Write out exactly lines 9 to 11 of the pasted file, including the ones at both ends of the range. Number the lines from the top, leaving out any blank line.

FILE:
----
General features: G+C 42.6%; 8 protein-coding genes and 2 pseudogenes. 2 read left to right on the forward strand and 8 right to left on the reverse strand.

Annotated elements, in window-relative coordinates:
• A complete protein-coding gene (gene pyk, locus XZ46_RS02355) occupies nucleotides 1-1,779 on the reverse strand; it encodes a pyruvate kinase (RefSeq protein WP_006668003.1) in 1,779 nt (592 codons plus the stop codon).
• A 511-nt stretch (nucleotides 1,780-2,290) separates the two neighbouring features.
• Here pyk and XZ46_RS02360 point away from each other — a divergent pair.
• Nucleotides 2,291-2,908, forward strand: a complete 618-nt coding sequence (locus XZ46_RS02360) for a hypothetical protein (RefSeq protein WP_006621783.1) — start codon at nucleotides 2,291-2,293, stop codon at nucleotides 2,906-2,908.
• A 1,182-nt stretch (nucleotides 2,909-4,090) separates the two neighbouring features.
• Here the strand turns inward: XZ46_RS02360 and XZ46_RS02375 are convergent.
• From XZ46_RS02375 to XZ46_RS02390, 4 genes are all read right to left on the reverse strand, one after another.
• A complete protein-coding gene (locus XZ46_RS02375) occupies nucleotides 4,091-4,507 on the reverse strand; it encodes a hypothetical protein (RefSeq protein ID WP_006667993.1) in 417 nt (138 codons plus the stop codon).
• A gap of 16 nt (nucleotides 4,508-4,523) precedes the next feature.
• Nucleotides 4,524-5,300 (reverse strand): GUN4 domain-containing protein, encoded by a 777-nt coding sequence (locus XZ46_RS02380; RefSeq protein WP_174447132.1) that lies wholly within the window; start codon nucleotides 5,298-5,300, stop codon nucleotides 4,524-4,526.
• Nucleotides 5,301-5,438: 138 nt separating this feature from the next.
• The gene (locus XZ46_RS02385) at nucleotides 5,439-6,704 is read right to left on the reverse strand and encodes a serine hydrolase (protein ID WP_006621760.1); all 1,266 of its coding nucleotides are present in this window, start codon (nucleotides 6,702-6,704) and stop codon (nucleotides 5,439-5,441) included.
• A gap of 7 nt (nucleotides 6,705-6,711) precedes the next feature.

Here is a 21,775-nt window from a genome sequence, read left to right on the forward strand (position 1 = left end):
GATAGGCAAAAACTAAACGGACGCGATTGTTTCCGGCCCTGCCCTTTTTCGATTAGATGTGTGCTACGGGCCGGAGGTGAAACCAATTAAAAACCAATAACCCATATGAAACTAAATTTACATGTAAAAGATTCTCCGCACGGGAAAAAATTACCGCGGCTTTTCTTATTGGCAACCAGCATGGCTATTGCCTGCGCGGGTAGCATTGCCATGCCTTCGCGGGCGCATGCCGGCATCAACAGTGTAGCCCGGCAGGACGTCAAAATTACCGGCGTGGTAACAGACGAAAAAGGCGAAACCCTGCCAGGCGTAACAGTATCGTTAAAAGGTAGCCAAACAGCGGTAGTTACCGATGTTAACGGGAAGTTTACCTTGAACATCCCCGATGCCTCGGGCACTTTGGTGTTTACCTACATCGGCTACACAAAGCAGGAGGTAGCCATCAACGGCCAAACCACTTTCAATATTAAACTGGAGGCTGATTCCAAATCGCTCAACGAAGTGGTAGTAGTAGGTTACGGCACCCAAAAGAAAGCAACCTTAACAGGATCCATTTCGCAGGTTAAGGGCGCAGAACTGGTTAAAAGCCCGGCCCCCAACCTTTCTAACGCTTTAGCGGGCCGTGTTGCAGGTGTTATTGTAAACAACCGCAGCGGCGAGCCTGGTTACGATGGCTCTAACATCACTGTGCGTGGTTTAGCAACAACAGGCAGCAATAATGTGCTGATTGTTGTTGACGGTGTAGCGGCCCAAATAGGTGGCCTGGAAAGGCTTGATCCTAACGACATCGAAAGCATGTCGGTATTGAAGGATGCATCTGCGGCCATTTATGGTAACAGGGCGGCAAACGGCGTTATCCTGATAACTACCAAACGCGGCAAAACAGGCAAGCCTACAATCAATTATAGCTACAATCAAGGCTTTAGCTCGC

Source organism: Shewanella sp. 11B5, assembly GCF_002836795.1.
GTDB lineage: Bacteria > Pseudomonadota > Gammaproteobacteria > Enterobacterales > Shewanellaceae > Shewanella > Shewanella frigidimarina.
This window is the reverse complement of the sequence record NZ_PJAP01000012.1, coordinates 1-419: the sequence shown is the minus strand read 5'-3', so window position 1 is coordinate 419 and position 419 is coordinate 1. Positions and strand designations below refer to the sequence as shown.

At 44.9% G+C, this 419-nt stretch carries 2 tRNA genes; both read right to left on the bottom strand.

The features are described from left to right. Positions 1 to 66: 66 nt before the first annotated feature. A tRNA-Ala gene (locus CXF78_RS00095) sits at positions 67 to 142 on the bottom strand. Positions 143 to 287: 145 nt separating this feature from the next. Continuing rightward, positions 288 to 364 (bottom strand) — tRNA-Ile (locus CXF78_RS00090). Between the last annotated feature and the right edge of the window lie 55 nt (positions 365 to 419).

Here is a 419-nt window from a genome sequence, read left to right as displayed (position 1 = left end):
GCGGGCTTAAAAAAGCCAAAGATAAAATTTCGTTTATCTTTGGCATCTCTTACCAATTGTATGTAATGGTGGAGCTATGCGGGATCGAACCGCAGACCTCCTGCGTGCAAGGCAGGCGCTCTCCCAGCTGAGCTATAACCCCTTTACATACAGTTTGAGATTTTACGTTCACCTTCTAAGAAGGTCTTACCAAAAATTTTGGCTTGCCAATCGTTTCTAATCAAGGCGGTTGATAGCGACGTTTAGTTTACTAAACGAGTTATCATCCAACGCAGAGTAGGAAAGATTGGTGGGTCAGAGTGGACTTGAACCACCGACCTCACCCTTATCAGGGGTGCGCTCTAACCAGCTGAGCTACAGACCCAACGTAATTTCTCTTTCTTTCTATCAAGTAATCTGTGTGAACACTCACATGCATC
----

• From XZ46_RS02375 to XZ46_RS02390, 4 genes are all read right to left on the reverse strand, one after another.
• A complete protein-coding gene (locus XZ46_RS02375) occupies nucleotides 4,091-4,507 on the reverse strand; it encodes a hypothetical protein (RefSeq protein ID WP_006667993.1) in 417 nt (138 codons plus the stop codon).
• A gap of 16 nt (nucleotides 4,508-4,523) precedes the next feature.